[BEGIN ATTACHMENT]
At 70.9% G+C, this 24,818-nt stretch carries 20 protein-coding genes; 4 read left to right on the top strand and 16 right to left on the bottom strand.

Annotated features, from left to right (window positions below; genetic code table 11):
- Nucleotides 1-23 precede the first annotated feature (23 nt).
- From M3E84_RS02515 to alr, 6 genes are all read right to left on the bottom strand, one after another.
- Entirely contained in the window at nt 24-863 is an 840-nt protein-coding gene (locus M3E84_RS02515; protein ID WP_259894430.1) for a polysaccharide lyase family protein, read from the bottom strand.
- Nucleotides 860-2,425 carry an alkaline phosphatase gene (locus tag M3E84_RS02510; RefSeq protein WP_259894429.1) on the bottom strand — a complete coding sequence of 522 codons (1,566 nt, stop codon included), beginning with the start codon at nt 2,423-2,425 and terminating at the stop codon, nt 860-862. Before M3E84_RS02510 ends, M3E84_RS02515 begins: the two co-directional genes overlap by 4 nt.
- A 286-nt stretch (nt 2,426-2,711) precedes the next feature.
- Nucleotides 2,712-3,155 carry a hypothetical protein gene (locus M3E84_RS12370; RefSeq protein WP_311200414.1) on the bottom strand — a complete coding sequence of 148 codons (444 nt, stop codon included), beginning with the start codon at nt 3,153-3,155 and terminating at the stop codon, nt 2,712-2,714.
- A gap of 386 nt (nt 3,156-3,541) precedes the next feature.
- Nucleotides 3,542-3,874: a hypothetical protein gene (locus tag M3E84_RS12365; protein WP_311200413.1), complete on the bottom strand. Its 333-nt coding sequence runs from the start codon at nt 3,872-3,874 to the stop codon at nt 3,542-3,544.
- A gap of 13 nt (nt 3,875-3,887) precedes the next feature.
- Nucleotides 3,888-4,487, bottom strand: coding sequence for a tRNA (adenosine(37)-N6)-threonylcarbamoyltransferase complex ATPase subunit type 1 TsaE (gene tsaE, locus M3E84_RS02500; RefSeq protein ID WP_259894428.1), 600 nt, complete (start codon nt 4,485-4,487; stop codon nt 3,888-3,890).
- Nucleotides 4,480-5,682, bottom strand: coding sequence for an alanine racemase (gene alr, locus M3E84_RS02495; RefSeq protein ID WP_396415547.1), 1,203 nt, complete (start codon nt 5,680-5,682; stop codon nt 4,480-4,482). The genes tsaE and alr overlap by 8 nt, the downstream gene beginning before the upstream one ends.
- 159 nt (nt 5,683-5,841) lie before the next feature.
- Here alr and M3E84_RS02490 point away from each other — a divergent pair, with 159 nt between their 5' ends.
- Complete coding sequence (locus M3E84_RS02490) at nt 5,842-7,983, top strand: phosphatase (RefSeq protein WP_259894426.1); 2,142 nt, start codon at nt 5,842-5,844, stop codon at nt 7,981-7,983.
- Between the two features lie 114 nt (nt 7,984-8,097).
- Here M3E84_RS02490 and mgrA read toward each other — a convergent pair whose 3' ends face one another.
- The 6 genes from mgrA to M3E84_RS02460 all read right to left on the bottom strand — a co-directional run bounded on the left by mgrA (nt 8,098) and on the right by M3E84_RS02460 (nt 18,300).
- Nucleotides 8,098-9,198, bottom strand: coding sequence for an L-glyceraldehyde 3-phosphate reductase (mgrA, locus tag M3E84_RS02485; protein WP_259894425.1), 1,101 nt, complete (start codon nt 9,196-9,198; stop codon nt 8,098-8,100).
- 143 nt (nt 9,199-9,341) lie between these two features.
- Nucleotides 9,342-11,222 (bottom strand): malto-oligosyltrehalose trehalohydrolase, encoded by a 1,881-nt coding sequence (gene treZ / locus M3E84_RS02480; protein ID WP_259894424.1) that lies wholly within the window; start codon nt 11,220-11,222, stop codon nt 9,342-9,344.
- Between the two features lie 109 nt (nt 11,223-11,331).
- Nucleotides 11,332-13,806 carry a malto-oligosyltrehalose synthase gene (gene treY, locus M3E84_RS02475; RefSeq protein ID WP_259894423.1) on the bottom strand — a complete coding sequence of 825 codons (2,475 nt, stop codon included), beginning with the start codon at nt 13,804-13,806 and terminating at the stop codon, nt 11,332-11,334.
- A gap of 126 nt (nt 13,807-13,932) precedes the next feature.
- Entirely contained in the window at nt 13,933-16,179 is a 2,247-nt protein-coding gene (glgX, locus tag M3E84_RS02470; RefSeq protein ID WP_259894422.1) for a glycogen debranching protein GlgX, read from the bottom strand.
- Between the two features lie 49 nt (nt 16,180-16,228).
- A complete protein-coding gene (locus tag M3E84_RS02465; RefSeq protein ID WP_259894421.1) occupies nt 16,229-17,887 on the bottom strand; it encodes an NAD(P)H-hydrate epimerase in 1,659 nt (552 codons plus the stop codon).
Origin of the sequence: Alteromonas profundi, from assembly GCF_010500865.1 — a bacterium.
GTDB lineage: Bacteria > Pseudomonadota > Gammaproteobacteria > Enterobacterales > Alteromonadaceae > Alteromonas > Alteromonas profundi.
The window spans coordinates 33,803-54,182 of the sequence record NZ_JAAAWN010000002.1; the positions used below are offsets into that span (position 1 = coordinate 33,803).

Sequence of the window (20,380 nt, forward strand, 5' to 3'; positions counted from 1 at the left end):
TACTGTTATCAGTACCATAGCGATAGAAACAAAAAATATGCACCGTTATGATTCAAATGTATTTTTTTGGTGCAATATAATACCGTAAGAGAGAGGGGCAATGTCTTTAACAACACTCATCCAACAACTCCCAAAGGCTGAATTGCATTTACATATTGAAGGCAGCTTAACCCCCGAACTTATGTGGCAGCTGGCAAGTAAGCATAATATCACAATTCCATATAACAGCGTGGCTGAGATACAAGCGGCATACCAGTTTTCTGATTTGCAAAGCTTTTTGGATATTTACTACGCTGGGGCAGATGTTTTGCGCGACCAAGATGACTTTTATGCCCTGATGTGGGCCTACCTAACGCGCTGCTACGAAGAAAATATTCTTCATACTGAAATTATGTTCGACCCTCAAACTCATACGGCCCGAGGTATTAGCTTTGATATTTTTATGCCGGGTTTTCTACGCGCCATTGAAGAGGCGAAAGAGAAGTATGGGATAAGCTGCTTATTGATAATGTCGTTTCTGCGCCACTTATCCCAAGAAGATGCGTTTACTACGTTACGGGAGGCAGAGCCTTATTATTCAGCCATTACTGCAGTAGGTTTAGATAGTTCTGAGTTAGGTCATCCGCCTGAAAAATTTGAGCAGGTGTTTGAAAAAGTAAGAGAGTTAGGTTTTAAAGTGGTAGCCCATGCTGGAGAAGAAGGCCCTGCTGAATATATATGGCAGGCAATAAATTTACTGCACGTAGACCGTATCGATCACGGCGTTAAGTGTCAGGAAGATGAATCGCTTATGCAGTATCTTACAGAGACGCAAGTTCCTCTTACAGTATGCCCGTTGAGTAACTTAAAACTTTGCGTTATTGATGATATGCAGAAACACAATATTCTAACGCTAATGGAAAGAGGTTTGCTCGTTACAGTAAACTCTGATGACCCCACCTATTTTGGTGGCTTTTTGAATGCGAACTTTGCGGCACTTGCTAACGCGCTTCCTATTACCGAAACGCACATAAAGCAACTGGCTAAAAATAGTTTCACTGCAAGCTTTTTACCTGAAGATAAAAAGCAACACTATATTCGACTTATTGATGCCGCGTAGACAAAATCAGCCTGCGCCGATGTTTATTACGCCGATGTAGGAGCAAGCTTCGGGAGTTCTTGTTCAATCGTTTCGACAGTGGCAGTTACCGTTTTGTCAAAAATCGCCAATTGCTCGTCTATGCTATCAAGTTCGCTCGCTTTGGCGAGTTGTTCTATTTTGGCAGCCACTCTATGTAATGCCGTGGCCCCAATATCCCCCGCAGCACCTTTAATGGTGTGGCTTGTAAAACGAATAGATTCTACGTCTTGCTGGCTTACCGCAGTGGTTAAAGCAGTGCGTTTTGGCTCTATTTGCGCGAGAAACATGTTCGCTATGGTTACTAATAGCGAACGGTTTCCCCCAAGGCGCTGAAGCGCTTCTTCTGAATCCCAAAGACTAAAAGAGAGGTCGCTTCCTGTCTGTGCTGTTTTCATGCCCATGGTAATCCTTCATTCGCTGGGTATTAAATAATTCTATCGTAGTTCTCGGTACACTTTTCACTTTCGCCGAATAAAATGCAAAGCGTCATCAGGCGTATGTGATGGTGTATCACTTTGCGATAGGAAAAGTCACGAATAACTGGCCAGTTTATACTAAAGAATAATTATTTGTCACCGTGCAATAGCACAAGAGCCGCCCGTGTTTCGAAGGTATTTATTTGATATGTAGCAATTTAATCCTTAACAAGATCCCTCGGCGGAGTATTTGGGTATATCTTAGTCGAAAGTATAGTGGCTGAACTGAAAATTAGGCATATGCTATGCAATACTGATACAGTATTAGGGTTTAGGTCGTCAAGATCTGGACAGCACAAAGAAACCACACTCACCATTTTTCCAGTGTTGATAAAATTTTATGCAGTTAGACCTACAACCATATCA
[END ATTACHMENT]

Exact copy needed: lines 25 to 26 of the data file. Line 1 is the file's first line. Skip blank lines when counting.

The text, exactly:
- A gap of 126 nt (nt 13,807-13,932) precedes the next feature.
- Entirely contained in the window at nt 13,933-16,179 is a 2,247-nt protein-coding gene (glgX, locus tag M3E84_RS02470; RefSeq protein ID WP_259894422.1) for a glycogen debranching protein GlgX, read from the bottom strand.